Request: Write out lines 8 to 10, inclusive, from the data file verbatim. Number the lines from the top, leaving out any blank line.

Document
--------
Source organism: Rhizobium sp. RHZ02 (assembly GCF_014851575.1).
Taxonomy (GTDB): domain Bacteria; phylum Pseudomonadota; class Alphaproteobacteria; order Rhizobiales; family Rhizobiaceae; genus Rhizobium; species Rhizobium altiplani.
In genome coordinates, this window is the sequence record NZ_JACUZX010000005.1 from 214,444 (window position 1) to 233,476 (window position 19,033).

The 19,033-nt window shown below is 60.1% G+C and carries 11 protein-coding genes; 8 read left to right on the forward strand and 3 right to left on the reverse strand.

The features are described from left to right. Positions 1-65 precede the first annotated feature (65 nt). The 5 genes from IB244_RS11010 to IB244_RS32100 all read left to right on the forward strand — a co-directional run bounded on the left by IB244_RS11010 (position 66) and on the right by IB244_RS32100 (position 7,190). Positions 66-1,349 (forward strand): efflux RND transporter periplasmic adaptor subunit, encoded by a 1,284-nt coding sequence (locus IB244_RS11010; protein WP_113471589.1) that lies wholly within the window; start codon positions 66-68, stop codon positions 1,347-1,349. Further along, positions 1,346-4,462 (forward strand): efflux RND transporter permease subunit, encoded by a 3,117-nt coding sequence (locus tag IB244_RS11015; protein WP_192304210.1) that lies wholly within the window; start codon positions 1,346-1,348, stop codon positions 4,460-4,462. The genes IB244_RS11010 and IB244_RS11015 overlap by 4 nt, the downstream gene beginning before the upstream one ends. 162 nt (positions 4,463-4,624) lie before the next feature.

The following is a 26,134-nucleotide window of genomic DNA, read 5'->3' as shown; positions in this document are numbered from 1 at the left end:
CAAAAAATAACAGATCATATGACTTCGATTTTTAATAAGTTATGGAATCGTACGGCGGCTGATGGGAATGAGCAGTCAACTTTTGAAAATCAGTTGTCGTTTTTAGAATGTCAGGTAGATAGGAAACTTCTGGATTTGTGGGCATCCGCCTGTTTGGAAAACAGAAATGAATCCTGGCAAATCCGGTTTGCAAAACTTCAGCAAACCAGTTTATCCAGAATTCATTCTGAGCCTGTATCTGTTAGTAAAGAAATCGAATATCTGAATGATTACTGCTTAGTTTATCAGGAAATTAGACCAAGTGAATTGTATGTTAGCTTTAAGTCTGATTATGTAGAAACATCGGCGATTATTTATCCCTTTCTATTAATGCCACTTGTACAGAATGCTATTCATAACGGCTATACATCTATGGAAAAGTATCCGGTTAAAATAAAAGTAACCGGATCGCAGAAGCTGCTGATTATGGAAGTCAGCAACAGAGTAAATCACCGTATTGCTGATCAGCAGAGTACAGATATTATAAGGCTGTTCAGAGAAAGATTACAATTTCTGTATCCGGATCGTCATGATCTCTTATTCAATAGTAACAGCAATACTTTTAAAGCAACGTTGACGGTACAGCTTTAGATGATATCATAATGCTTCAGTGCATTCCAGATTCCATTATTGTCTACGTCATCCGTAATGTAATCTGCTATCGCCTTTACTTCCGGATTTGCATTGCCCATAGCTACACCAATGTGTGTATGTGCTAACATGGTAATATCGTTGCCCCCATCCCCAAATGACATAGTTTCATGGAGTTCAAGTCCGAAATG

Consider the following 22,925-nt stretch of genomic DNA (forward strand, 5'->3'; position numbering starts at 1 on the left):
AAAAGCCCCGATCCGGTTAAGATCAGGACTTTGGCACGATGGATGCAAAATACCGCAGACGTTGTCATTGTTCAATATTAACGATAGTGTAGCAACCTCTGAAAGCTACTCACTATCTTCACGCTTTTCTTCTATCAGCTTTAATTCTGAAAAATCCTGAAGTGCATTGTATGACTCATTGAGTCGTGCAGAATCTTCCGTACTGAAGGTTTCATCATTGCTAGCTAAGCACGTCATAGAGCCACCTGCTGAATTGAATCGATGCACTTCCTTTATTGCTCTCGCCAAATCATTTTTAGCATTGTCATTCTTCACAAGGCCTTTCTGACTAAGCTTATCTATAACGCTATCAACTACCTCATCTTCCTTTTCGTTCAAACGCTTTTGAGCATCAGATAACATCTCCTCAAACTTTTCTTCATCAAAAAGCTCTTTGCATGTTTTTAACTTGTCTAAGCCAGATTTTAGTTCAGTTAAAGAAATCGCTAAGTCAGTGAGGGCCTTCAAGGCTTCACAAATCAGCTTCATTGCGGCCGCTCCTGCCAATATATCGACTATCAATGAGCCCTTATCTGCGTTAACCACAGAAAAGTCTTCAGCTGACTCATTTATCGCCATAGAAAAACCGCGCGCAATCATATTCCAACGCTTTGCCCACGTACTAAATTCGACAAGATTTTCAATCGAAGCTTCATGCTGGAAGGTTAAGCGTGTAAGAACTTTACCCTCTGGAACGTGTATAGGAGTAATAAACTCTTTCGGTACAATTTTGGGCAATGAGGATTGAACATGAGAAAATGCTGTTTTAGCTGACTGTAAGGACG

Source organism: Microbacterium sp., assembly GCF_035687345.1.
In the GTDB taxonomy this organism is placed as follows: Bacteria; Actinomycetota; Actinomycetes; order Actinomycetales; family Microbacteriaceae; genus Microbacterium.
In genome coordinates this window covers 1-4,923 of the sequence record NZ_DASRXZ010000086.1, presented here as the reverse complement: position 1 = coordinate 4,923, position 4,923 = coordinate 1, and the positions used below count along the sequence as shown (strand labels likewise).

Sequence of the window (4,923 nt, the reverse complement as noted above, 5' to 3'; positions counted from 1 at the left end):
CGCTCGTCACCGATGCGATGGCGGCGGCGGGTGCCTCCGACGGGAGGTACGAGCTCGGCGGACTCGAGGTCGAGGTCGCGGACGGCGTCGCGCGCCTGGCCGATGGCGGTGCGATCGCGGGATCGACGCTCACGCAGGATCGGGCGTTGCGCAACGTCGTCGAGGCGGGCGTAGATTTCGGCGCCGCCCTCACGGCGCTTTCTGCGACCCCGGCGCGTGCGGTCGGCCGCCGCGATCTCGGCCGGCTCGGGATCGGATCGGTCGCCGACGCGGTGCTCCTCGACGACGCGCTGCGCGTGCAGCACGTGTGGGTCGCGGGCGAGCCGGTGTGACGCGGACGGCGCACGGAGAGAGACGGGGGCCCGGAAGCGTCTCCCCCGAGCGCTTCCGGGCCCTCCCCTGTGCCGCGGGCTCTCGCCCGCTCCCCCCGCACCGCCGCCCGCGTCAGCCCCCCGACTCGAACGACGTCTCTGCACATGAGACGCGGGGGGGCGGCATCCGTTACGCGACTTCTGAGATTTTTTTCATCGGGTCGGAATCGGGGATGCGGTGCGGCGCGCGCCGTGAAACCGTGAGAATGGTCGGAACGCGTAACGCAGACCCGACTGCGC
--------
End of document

Consider the following 22,925-nt stretch of genomic DNA (forward strand, 5'->3'; position numbering starts at 1 on the left):
AAAAGCCCCGATCCGGTTAAGATCAGGACTTTGGCACGATGGATGCAAAATACCGCAGACGTTGTCATTGTTCAATATTAACGATAGTGTAGCAACCTCTGAAAGCTACTCACTATCTTCACGCTTTTCTTCTATCAGCTTTAATTCTGAAAAATCCTGAAGTGCATTGTATGACTCATTGAGTCGTGCAGAATCTTCCGTACTGAAGGTTTCATCATTGCTAGCTAAGCACGTCATAGAGCCACCTGCTGAATTGAATCGATGCACTTCCTTTATTGCTCTCGCCAAATCATTTTTAGCATTGTCATTCTTCACAAGGCCTTTCTGACTAAGCTTATCTATAACGCTATCAACTACCTCATCTTCCTTTTCGTTCAAACGCTTTTGAGCATCAGATAACATCTCCTCAAACTTTTCTTCATCAAAAAGCTCTTTGCATGTTTTTAACTTGTCTAAGCCAGATTTTAGTTCAGTTAAAGAAATCGCTAAGTCAGTGAGGGCCTTCAAGGCTTCACAAATCAGCTTCATTGCGGCCGCTCCTGCCAATATATCGACTATCAATGAGCCCTTATCTGCGTTAACCACAGAAAAGTCTTCAGCTGACTCATTTATCGCCATAGAAAAACCGCGCGCAATCATATTCCAACGCTTTGCCCACGTACTAAATTCGACAAGATTTTCAATCGAAGCTTCATGCTGGAAGGTTAAGCGTGTAAGAACTTTACCCTCTGGAACGTGTATAGGAGTAATAAACTCTTTCGGTACAATTTTGGGCAATGAGGATTGAACATGAGAAAATGCTGTTTTAGCTGACTGTAAGGACG

Source organism: Microbacterium sp., assembly GCF_035687345.1.